Nick Cave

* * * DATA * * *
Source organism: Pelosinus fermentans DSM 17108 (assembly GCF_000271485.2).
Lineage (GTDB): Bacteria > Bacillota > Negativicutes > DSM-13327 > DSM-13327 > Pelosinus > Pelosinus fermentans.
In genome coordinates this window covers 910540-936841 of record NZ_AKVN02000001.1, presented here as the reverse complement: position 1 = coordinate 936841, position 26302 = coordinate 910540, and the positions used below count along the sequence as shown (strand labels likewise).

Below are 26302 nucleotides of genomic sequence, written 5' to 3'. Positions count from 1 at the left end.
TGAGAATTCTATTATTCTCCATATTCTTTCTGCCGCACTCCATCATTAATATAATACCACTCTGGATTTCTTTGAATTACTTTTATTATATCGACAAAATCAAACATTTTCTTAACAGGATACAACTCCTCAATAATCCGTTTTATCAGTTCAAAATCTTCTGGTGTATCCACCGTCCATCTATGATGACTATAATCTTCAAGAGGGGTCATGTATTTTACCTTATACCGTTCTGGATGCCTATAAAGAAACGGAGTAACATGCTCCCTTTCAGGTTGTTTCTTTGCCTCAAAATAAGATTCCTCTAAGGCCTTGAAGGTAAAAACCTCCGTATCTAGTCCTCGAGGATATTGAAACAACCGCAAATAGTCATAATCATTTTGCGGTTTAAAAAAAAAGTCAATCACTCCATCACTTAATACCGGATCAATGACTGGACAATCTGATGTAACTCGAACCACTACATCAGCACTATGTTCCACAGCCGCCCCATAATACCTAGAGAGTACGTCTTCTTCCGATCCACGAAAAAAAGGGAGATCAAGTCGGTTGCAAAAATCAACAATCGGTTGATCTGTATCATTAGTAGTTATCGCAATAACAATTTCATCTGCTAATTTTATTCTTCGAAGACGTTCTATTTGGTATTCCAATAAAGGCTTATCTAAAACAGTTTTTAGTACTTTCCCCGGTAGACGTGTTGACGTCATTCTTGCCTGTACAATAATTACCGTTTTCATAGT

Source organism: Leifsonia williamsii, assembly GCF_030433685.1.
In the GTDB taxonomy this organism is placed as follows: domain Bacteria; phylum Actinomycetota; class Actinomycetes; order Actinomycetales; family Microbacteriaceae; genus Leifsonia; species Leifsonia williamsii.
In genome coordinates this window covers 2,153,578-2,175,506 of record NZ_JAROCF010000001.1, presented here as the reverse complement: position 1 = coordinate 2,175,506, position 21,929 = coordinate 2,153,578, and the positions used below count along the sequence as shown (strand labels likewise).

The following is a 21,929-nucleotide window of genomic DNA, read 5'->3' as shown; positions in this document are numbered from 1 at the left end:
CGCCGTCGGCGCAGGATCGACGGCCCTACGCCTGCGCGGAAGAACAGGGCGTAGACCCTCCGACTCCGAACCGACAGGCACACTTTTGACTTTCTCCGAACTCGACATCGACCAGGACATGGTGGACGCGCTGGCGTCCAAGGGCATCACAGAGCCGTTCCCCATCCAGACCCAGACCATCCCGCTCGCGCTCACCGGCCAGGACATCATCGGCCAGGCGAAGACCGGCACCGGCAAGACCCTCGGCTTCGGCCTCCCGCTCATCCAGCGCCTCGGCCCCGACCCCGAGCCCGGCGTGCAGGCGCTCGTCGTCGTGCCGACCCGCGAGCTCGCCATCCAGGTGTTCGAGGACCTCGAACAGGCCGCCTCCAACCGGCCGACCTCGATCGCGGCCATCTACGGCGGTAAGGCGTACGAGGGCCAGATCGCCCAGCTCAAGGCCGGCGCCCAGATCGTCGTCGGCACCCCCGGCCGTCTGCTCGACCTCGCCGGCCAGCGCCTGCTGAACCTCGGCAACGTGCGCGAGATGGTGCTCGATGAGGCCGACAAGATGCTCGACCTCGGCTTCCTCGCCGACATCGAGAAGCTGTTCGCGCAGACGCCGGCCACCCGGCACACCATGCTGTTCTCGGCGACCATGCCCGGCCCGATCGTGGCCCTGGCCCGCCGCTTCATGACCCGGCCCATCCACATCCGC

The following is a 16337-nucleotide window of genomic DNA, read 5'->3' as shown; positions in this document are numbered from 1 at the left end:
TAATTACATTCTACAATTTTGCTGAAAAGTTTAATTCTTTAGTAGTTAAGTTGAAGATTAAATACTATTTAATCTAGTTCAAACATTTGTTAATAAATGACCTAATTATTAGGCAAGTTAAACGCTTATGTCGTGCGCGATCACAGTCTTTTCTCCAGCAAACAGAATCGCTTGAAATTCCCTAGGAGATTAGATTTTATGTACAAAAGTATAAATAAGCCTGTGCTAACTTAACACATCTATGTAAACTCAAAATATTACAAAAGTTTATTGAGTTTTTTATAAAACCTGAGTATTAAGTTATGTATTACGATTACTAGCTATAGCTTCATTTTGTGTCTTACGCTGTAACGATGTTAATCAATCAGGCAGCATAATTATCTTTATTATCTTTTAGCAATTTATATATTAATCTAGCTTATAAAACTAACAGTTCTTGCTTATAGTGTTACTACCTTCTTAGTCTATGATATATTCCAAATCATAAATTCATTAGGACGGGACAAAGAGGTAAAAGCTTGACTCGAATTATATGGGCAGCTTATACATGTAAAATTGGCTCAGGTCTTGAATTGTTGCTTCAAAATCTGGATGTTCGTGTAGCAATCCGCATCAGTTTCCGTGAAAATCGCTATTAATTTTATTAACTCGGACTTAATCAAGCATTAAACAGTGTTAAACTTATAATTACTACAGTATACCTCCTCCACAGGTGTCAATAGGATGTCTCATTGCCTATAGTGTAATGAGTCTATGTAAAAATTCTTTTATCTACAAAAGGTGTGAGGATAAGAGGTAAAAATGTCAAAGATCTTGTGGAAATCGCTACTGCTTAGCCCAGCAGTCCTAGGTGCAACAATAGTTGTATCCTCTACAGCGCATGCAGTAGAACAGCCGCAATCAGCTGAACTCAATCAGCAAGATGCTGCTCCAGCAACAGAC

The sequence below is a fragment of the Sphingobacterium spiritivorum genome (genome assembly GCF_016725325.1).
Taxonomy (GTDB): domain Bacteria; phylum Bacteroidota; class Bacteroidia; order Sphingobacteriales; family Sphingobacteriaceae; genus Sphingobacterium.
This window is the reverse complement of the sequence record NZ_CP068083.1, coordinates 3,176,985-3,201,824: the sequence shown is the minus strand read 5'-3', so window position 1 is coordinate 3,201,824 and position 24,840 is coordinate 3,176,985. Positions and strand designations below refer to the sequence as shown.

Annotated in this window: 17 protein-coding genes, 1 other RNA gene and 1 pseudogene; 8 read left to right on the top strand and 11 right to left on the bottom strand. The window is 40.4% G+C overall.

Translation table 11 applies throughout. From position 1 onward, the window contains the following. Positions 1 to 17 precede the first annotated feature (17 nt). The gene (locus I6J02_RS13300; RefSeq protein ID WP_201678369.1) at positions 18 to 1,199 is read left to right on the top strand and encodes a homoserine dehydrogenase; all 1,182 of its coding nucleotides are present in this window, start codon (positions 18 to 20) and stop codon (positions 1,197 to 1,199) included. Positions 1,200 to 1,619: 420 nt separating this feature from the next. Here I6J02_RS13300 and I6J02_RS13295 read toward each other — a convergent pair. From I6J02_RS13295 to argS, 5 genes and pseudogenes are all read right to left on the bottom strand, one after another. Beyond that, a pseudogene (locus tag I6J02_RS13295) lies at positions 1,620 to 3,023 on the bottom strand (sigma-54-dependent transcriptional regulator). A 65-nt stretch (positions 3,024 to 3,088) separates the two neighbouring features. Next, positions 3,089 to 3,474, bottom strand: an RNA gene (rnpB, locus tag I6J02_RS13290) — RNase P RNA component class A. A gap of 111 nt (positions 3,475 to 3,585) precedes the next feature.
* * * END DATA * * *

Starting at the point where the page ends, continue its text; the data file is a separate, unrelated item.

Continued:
After goth pioneers the Birthday Party called it quits in 1983, singer/songwriter Nick Cave assembled the Bad Seeds, a post-punk supergroup featuring former Birthday Party guitarist Mick Harvey on drums, ex-Magazine bassist Barry Adamson, and Einst├╝rzende Neubauten guitarist Blixa Bargeld. With the Bad Seeds, Cave continued to explore his obsessions with religion, death, love, America, and violence with a bizarre, sometimes self-consciously eclectic hybrid of blues, gospel, rock, and arty post-punk, although in a more subdued fashion than his work with the Birthday Party. Cave also allowed his literary aspirations to come to the forefront; the lyrics are narrative prose, heavy on literary allusions and myth-making, and take some inspiration from Leonard Cohen. Cave's gloomy lyrics, dark musical arrangements, and deep baritone voice recall the albums of Scott Walker, who also obsessed over death and love with a frightening passion. However, Cave brings a hefty amount of post-punk experimentalism to Walker's epic dark pop.